Safinaz S. Ibrahim and Sherine M. Rizk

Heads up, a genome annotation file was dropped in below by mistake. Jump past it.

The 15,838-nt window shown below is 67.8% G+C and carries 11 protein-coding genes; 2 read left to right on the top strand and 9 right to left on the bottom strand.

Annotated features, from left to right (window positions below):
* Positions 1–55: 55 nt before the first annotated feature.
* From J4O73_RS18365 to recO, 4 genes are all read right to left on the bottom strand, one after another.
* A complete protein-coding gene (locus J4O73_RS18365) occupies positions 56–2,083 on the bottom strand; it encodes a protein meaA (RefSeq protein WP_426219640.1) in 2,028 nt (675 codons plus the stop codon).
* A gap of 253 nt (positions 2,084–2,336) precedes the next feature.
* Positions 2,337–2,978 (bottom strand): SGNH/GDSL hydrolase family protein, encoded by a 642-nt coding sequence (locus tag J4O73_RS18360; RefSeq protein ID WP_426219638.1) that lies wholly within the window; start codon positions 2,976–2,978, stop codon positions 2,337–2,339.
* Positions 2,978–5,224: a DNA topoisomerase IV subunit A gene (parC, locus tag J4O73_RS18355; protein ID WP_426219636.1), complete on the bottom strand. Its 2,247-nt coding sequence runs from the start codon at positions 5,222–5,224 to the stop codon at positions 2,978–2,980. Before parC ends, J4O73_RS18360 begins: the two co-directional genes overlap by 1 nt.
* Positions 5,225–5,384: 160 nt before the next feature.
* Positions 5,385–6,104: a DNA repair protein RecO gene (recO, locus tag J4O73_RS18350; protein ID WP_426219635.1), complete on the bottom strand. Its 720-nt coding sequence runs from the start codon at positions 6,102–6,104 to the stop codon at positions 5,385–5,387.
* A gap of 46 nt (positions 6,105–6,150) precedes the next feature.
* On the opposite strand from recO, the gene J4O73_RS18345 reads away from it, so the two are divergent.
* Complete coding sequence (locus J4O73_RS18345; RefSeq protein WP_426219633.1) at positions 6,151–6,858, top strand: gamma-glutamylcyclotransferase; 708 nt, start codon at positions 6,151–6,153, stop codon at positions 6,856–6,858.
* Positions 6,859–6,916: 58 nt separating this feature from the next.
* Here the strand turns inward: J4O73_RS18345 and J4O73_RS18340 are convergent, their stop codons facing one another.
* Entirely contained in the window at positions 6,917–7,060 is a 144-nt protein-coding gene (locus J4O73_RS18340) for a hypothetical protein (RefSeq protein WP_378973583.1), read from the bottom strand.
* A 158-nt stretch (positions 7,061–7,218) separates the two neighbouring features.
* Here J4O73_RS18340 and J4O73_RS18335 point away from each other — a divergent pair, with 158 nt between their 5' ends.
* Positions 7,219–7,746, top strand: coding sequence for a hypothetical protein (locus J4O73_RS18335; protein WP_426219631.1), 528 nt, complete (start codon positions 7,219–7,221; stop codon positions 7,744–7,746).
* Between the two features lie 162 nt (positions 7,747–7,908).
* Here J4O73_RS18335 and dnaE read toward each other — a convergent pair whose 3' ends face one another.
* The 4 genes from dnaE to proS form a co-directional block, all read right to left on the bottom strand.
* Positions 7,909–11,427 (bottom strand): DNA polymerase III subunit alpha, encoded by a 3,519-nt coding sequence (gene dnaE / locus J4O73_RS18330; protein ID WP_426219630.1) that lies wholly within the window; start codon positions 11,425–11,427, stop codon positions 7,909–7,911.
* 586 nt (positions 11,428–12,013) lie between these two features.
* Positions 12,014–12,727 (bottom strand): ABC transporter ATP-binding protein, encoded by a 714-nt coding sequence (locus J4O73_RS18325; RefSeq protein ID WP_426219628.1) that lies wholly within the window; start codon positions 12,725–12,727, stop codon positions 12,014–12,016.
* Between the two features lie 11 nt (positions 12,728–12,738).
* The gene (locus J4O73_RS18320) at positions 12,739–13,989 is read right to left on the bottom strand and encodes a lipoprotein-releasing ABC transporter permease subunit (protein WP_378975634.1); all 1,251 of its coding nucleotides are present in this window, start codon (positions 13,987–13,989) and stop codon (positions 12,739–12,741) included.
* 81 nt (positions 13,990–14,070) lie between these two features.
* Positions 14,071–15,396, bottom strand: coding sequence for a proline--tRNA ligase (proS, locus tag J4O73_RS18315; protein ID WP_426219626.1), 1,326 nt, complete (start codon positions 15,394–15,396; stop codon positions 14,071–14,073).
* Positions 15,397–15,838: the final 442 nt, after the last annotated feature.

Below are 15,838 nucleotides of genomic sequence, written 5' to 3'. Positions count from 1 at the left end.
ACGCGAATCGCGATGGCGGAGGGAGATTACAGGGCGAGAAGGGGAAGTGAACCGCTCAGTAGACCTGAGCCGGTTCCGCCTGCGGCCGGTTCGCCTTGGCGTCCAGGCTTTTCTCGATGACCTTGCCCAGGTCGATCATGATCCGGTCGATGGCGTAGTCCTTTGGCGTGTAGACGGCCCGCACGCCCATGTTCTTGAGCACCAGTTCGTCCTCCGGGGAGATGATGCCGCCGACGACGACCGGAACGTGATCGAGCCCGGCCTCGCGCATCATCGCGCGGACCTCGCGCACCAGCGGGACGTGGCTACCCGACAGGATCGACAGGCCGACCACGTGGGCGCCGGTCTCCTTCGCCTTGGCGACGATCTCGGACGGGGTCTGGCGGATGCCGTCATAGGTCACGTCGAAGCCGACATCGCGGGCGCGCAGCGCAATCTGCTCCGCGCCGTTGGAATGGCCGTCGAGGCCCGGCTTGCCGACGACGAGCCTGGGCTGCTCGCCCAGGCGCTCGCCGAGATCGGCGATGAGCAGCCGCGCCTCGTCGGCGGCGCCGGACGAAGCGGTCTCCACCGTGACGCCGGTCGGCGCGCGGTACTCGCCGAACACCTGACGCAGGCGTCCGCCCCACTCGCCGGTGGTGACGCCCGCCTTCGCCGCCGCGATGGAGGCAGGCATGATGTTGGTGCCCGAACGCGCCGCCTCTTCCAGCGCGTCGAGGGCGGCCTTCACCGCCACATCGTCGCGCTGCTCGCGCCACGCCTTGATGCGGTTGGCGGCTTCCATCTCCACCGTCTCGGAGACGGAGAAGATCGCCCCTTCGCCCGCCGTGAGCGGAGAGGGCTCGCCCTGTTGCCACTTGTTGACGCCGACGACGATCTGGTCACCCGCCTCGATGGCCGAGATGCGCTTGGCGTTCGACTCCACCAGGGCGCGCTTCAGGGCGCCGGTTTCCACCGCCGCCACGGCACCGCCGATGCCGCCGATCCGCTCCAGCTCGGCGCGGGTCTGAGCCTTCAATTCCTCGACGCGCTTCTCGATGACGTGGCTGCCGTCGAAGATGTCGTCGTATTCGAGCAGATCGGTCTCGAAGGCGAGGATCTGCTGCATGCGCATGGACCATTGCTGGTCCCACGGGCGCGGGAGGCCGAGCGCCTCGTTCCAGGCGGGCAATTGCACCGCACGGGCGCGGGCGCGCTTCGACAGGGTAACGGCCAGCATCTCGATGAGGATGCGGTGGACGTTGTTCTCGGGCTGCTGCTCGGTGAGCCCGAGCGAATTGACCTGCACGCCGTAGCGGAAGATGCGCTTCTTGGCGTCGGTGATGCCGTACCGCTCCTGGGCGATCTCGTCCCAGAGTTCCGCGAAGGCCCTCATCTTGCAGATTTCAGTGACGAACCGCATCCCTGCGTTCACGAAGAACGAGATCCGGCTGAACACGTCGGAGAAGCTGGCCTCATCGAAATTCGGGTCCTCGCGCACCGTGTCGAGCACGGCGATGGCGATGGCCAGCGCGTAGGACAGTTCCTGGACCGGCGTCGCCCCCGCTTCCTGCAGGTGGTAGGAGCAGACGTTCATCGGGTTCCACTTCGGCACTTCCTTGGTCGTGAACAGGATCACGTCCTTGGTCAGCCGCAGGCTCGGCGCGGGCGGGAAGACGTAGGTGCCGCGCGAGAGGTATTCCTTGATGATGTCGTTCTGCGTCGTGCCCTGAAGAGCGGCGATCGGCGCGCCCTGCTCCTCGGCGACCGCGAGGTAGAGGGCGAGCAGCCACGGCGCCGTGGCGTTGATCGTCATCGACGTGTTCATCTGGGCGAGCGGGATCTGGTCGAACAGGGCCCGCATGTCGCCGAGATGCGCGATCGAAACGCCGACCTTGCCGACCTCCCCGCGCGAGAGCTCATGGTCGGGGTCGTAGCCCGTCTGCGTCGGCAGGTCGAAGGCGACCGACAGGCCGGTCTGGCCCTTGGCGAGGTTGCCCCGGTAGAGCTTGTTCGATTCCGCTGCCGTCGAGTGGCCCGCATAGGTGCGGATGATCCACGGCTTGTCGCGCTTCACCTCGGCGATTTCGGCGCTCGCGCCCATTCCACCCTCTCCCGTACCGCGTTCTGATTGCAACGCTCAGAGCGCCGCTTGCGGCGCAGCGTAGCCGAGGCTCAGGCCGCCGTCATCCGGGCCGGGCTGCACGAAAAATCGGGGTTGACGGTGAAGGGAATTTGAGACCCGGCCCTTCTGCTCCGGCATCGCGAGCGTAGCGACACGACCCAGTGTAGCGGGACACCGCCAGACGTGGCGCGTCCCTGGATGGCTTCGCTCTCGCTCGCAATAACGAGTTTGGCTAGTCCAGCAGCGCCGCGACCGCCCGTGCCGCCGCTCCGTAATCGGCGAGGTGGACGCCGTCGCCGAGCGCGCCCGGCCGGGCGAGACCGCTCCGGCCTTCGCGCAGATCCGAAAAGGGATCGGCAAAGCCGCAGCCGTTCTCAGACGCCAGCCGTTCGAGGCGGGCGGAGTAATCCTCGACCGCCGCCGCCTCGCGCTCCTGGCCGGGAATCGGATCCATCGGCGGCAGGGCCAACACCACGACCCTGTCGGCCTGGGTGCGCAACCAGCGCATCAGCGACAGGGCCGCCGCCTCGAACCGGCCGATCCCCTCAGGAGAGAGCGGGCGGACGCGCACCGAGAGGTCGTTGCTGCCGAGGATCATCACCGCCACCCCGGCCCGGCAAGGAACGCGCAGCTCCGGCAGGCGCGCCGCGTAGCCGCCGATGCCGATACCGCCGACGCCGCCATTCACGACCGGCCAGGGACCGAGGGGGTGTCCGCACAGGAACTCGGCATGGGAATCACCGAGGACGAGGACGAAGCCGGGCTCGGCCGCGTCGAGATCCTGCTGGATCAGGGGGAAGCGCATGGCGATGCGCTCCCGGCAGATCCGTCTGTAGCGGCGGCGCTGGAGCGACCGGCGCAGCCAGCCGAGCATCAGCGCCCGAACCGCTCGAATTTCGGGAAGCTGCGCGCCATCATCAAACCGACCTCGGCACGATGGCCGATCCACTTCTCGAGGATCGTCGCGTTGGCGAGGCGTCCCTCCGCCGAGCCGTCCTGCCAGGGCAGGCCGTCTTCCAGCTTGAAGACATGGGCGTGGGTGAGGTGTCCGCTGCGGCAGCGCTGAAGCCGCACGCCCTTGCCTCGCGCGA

Nicotinamide is being used in experimental and clinical trials examining the prevention of type-1 diabetes mellitus. However, the precise mechanisms underlying the antidiabetic and neuroprotective effects of nicotinamide require further analysis. Our goals are to evaluate the protective effect and the cellular and molecular mechanisms of nicotinamide against brain damage induced by type-1 diabetes in rats. Type-1 diabetes was induced by i.p injection of streptozotocin (50 mg/kg). Ten days after the induction of diabetes, rats were divided into two groups, control diabetic group and nicotinamidetreated group. Nicotinamide was i.p administered at daily dose of 100 mg/kg for a period of 4 weeks. Another group of normal animals was served as normal control group. The diabetic group showed a significant (p < 0.05) decrease in the content of brain DNA, RNA and glutathione, whereas, the contents of lipid peroxide, as malondialdehyde, and nitric oxide were significantly increased. The activities of aldose reductase, sorbitol dehydrogenase and cytochrome oxidase were significantly increased, whereas, the activities of glutathione reductase, glutathione peroxidase, glutathione-S-transferase and superoxide dismutase were significantly decreased. Nicotinamide administration produced restoration of brain malondialdehyde, nitric oxide, glutathione, RNA, DNA levels and the activities of the most measured enzymes. In conclusion, nicotinamide could ameliorate brain damage induced by type-1 diabetes in Wistar rats. The present data provide new approaches for the precise cellular and molecular mechanisms of the neuroprotective effect of nicotinamide.
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